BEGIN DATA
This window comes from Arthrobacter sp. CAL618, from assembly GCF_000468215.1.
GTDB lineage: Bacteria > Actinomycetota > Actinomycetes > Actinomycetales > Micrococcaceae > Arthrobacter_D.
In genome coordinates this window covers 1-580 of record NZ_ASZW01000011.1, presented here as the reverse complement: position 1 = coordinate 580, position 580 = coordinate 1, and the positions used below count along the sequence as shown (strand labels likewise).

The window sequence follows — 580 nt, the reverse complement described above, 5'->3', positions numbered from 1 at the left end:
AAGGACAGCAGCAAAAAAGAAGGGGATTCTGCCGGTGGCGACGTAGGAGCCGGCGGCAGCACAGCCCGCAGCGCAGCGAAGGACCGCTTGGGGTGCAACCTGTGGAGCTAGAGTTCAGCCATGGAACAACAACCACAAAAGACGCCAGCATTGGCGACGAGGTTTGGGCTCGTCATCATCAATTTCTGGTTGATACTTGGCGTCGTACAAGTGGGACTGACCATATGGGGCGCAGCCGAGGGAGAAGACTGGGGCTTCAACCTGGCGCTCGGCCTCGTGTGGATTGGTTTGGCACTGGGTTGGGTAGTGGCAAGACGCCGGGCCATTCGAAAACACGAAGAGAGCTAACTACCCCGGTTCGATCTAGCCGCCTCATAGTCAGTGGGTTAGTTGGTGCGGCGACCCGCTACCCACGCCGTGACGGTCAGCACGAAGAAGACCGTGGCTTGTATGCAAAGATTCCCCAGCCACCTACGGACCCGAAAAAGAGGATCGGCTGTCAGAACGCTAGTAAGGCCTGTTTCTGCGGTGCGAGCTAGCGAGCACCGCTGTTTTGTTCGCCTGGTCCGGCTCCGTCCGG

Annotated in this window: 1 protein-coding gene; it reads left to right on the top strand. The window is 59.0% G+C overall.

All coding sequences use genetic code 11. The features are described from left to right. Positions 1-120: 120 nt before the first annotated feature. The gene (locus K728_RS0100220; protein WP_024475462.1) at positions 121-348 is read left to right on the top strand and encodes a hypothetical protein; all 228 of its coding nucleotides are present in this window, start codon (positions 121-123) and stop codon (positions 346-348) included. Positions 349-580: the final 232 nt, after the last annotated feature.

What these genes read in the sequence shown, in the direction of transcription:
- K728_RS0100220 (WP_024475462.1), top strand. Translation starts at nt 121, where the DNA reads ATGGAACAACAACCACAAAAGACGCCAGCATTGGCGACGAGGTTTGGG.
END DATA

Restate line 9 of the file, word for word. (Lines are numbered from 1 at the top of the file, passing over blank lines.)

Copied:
- K728_RS0100220 (WP_024475462.1), top strand. Translation starts at nt 121, where the DNA reads ATGGAACAACAACCACAAAAGACGCCAGCATTGGCGACGAGGTTTGGG.